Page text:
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Case 3-3 Marketing to the Bottom of the Pyramid.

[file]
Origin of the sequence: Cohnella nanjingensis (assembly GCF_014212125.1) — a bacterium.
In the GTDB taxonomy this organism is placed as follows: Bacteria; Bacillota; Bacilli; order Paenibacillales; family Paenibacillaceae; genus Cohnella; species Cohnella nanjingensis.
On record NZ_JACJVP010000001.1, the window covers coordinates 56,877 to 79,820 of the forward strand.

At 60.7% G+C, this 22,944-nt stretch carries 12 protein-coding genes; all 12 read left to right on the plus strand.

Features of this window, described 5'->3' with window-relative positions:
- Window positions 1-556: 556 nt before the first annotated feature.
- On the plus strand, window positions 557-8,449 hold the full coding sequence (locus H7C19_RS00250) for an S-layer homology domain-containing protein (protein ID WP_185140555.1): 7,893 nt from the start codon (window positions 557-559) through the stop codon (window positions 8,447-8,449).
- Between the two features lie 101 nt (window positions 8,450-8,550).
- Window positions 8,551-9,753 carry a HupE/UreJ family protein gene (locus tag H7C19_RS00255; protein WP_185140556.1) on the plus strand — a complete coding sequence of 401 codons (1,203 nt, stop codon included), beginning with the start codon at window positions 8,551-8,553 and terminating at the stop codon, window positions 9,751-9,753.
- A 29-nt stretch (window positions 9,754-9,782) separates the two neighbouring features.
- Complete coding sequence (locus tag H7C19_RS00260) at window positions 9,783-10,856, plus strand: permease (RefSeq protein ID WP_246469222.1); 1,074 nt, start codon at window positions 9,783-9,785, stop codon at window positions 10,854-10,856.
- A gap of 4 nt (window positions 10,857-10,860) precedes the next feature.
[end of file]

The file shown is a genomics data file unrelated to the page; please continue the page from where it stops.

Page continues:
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Question;CASE;3-3Marketing to the Bottom of the Pyramid;Professor;C. K. Prahalad?s seminal publication, The Fortune at the Bottom of;the Pyramid,suggests an enormous market at the ?bot-tom of the pyramid?;(BOP)?a group of some 4 billion people who subsist on less than $2 a day. By;some estimates, these ?as-pirational poor,? who make up three-fourths of the;world?s pop-ulation, represent $14 trillion in purchasing power, more than;Germany, the United Kingdom, Italy, France, and Japan put to-gether.;Demographically, it is young and growing at 6 percent a year or more.;Traditionally, the poor have not been;considered an important market segment. ?The poor can?t afford most products?;?they will not accept new technologies?, and ?except for the most basic;prod-ucts, they have little or no use for most products sold to higher income;market segments??these are some of the assumptions that have, until recently;caused most multinational firms to pay little or no attention to those at the bottom;of the pyramid. Typical market analysis is limited to urban areas, thereby;ignoring rural villages where, in markets like India, the majority of the;population lives. However, as major markets become more competitive and in some;cases saturated?with the resulting ever-thinning profit margins? marketing to;the bottom of the pyramid may have real potential and be worthy of exploration.;One researcher suggested that American and;European busi-nesses should go back and look at their own roots. Sears, Roebuck;was created to serve the lower-income, sparsely settled rural mar-ket. Singer;sewing machines fashioned a scheme to make consump-tion possible by allowing;customers to pay $5 a month instead of $100 at once. The world?s largest;company today, Walmart, was created to serve the lower-income market. Here are;a few examples of multinational company efforts to overcome the challenges in;marketing to the BOP.;Designing products for the BOP is not about;making cheap stuff but about making technologically advanced products;afford-able. For example, one company was inspired to invent the Free-play, a;windup self-power?generating radio, when it learned that isolated, impoverished;people in South Africa were not getting information about AIDS because they had;no electricity for radios and could not afford replacement batteries.;BOP MARKETING REQUIRES ADVANCED TECHNOLOGY;The;BOP market has a need for advanced technology, but to be usable, infrastructure;support must often accompany the technology. For example, ITC, a $2.6 billion a;year Indian con-glomerate, decided to create a network of PC kiosks in;villages. For years, ITC conducted its business with farmers through a maze of;intermediaries, from brokers to traders. The company wanted farmers to be able;to connect directly to information sources to check ITC?s offer price for;produce, as well as prices in the closest village market, in the state capital;and on the Chicago commodities exchange. With direct access to infor-mation;farmers got the best price for their product, hordes of;intermediaries;were bypassed, and ITC gained a direct contact with the farmers, thus improving;the efficiency of ITC?s soy-bean acquisition. To achieve this goal, it had to;do much more than just distribute PCs. It had to provide equipment for;man-aging power outages, solar panels for extra electricity, and a;satellite-based telephone hookup, and it had to train farmers to use the PCs.;Without these steps, the PCs would never have worked. The complex solution;serves ITC very well. Now more than 10,000 villages and more than 1 million;farmers are cov-ered by its system. ITC is able to pay more to farmers and at;the same time cut its costs because it has dramatically reduced the;inefficiencies in logistics.;The vast market for cell phones among those;at the BOP is not for phones costing $200 or even $100 but for phones cost-ing;less than $50. Such a phone cannot simply be a cut-down version of an existing;handset. It must be very reliable and have lots of battery capacity, as it will;be used by people who do not have reliable access to electricity. Motorola went;thorough four redesigns to develop a low-cost cell phone with battery life as;long as 500 hours for villagers without regular electricity and an extra-loud;volume for use in noisy markets. Motorola?s low-cost phone, a no-frills cell;phone priced at $40, has a standby time of two weeks and conforms to local;languages and customs. The cell-phone manufacturer says it expects to sell 6;million cell phones in six months in markets including China, India, and;Turkey.;BOP MARKETING REQUIRES CREATIVE FINANCING;There;is also demand for personal computers but again, at very low prices. To meet;the needs of this market, Advanced Micro Devices markets a $185 Personal;Internet communicator?a basic com-puter for developing countries?and a Taiwan;Company offers a similar device costing just $100.;For most products, demand is contingent on;the customer having sufficient purchasing power. Companies have to devise;creative ways to assist those at the BOP to finance larger pur-chases. For;example, Cemex, the world?s third-largest cement company, recognized an;opportunity for profit by enabling lower-income Mexicans to build their own;homes. The com-pany?s Patrimonio Hoy Programme, a combination builder?s;?club? and financing plan that targets homeowners who make less than $5 a day;markets building kits using its premium-grade cement. It recruited 510;promoters to persuade new customers to commit to building additions to their;homes. The customers paid Cemex $11.50 a week and received building materials;every 10 weeks until the room was finished (about 70 weeks?customers were on;their own for the actual build-ing). Although poor, 99.6 percent of the 150,000;Patrimonio Hoyparticipants have paid their bills in full.;Patrimonio Hoyattracted 42,000 new customers and is expected to turn a;$1.5 million profit next year.;cat29974_case3_01-019.indd 10 12/10/12 12:40 PM;Cases 3 Assessing Global Market Opportunities;One customer, Diega Chavero, thought the;scheme was a scam when she first heard of it, but after eight years of being;unable to save enough to expand the one-room home where her family of six;lived, she was willing to try anything. Four years later, she has five;bedrooms. ?Now I have a palace.?;Another deterrent to the development of small;enterprises at the BOP is available sources of adequate financing for;microdis-tributors and budding entrepreneurs. For years, those at the bot-tom;of the pyramid needing loans in India had to depend on local moneylenders, at;interest rates up to 500 percent a year. ICICI Bank, the second-largest banking;institution in India, saw these people as a potential market and critical to;its future. To convert them into customers in a cost-effective way, ICICI;turned to village self-help groups.;ICICI Bank met with microfinance-aid groups;working with the poor and decided to give them capital to start making small;loans to the poor?at rates that run from 10 percent to 30 percent. This sounds;usurious, but it is lower than the 10 percent daily rate that some Indian loan;sharks charge. Each group was composed of 20 women who were taught about;saving, borrowing, investing, and so on. Each woman contributes to a joint;savings account with the other members, and based on the self-help group?s;track re-cord of savings, the bank then lends money to the group, which in turn;lends money to its individual members. ICICI has developed 10,000 of these;groups reaching 200,000 women. ICICI?s money has helped 1 million households;get loans that average $120 to $140. The bank?s executive directory says the;venture has been ?very profitable.? ICICI is working with local communities and;NGOs to enlarge its reach.;BOP MARKETING REQUIRES EFFECTIVE DISTRIBUTION;When;Unilever saw that dozens of agencies were lending micro-credit loans to poor;women all over India, it thought that these would-be microentrepreneurs needed;businesses to run. Unilever realized it could not sell to the bottom of the;pyramid unless it found low-cost ways to distribute its product, so it created;a net-work of hundreds of thousands of Shakti Amma (?empowered mothers?);who sell Lever?s products in their villages through an Indian version of;Tupperware parties. Start-up loans enabled the women to buy stocks of goods to;sell to local villagers. In one case, a woman who received a small loan was;able to repay her start-up loan and has not needed to take another one. She now;sells regu-larly to about 50 homes and even serves as a miniwholesaler;stock-ing tiny shops in outlying villages a short bus ride from her own. She;sells about 10,000 rupees ($230) of goods each month, keeps about $26 profit;and ploughs the rest back into new stock. While the $26 a month she earns is;less than the average $40 monthly income in the area, she now has income;whereas before she had nothing.;Today;about 1,300 poor women are selling Unilever?s prod-ucts in 50,000 villages in;12 states in India and account for about 15 percent of the company?s rural;sales in those states. Overall, rural markets account for about 30 percent of;the company?s revenue.;In another example, Nguyen Van Hon operates a;floating sundries distributorship along the Ke Sat River in Vietnam?s Me-kong;Delta?a maze of rivers and canals dotted with villages. His boat is filled with;boxes containing small bars of Lifebuoy soap;and;single-use sachets of Sunsilk shampoo and Omo laundry detergent, which he sells;to riverside shopkeepers for as little as 2.5 cents each. At his first stop he;makes deliveries to a half dozen small shops. He sells hundred of thousands of;soap and shampoo packets a month, enough to earn about $125?five times his;pre-vious monthly salary as a junior Communist party official. ?It?s a hard;life, but its getting better.? Now, he ?has enough to pay his daughter?s;schools fees and soon... will have saved enough to buy a bigger boat, so I;can sell to more villages.? Because of aggressive efforts to reach remote parts;of the country through an extensive network of more than 100,000 independent;sales representatives such as Hon, the Vietnam subsidiary of Unile-ver realized;a 23 percent increase in sales last year to more than $300 million.;BOP MARKETING REQUIRES AFFORDABLE PACKAGING;As;one observer noted, ?the poor cannot be Walmartized.? Con-sumers in rich;nations use money to stockpile convenience. We go to Sam?s Club, Costco, Kmart;and so on, to get bargain prices and the convenience of buying shampoos and;paper towels by the case. Selling to the poor requires just the opposite;approach. They do not have the cash to stockpile convenience, and they do not;mind frequent trips to the village store. Products have to be made avail-able;locally and in affordable units, fully 60 percent of the value of all shampoo;sold in India is in single-serve packets.;Nestl? is targeting China with a blitz of 29;new ice cream brands, many selling for as little as 12 cents with take-home and;multipack products ranging from 72 cents to $2.30. It also features products;specially designed for local tastes and prefer-ences of Chinese consumers, such;as Nestl? Snow Moji, a rice pastry filled with vanilla ice cream that resembles;dim sum, and other ice cream flavors like red bean and green tea. The ice cream;products are distributed through a group of small independent saleswomen, which;the company aims to expand to 4,000 women by next year. The project is expected;to account for as much as 24 percent of the company?s total rural sales within;the next few years.;BOP;MARKETING CREATES;HEALTH;BENEFITS;Albeit;a promotion to sell products, marketing to BOP does help improve personal;hygiene. The World Health Organization (WHO) estimates that diarrhea-related;diseases kill 1.8 million people a year and noted that better hand-washing;habits?using soap?is one way to prevent their spread. In response to WHO;urging, Hindustan Lever Company introduced a campaign called ?Swasthya Chetna?;or ?Glowing Health,? which argues that even clean-looking hands may carry;dangerous germs, so use more soap. It began a concentrated effort to take this;message into the tens of thousands of villages where the rural poor reside;often with little access to media.;?Lifebuoy teams visit each village several;times,? using a ?Glo Germ? kit to show schoolchildren that soap-washed hands;are cleaner. This program has reached ?around 80 million rural folk,? and sales;of Lifebuoy in small affordable sizes have risen sharply. The small bar has;become the brand?s top seller.;cat29974_case3_01-019.indd 11 12/10/12 12:40 PM;Part 6 Supplementary Material;QUESTIONS;1. As;a junior member of your company?s committee to explore new markets, you have;received a memo from the chairper-son telling you to be prepared at the next;meeting to discuss key questions that need to be addressed if the company;decides to look further into the possibility of marketing to the BOP segment.;The ultimate goal of this meeting will be to establish a set of general;guidelines to use in developing a market strategy for any one of the company?s;products to be marketed to the ?aspirational poor.? These guidelines need not;be company or product specific at this time. In fact, think of the final;guideline as a checklist?a series of questions that a company could use as a;start in evaluating the potential of a specific BOP market segment for one of;its products.;2. Marketing;to the BOP raises a number of issues revolving around the social responsibility;of marketing efforts. Write a position paper either pro or con on one of the;following;a. Is;it exploitation for a company to profit from selling soaps, shampoo, personal;computers, and ice cream, and so on, to people with little disposable income?;b. Can;making loans to customers whose income is less than $100 monthly at interest;rates of 20 percent to pur-chase TVs, cell phones, and other consumer durables;be justified?;c. One;authority argues that squeezing profits from people with little disposable;income?and often not enough to eat?is not capitalist exploitation but rather;that it stimu-lates economic growth.;Sources;C. K. Prahalad, The Fortune at the Bottom of the Pyramid (Philadelphia;Wharton School Publishing, 2004), Stefan Stern, ?How Serving the Poorest Can;Bring Rich Rewards,? Management Today, August 2004, Kay Johnson and Xa;Nhon, ?Selling to the Poor: There Is a Surprisingly Lucrative Market in;Targeting Low-Income Consumers,? Time, April 25, 2005, Cris Prystay;?India?s Small Loans Yield Big Markets,? Asian Wall Street Journal,May;25, 2005, C. K. Prahalad, ?Why Selling to the Poor Makes for GoodBusiness,?;Fortune, November 15, 2004, Alison Maitland, ?A New Frontier in;Responsibility,? Financial Times, November 29, 2004, Normandy Madden;?Nestl? Hits Mainland with Cheap Ice Cream,? Advertising Age, March 7;2005, Ritesh Gupta, ?Rural Consumers Get Closer to Established World Brands,? Ad;Age Global, June 2002, Alison Overholt, ?A New Path to Profit,? Fast;Company, January 1, 2005, Patrick Whitney, ?Designing for the Base of the;Pyramid,? Design Management Review, Fall 2004, C. K. Prahalad and Stuart;Hart, ?Fortune at the Bottom of the Pyramid,? Strategy & Business 26;(2002), C. K. Prahalad and Aline Hammond, ?Serving the World?s Poor;Profitably,? Harvard Busi-ness Review,September 2002, ?The Invisible;Market,? Across the Board, September/October 2004, Anuradha Mittal and;Lori Wallach, ?Selling Out the Poor,? Foreign Policy,September/October;2004, G. Pascal Zachary, ?Poor Idea,? New Republic, March 7, 2005;?Calling an End to Poverty,? The Economist, July 9, 2005, Susanna;Howard, ?P&G, Unilever Court the World?s Poor,? The Wall Street Journal;June 1, 2005, Rajiv Banerjee and N. Shatrujeet, ?Shoot to the Heart,? Economic;Times, July 6, 2005, David Ignatius, ?Pennies from the Poor Add Up to;Fortune,? Korea Herald, July 7, 2005, Rebecca Buckman, ?Cell Phone Game;Rings in New Niche: Ultra Cheap,? The Wall Street Journal, August 18;2005, p. B4, ?It?s Good Business, but a Strategy that Saves Lives as Well,? The;Boston Globe, June 10, 2007, ?Global Executive: See the Poor as;Entrepreneurs, Con-sumers,? Star Tribune (Minneapolis, MN, July 30;2007, ?The Right Package, It Started With Shampoo but Now Sachets Have;Overtaken Shop Shelves,? India Today, December 31, 2007, ?The Fortune at;the Bottom of the Pyramid: Eradicating Poverty Through Profits,? South Asian;Journal of Management, April 1, 2007, ?The Legacy that Got Left on the;Shelf?Unilever and Emerging Markets,? The Economist, February 2, 2008.;cat29974_case3_01-019.indd 12 12/10/12 12:40 PM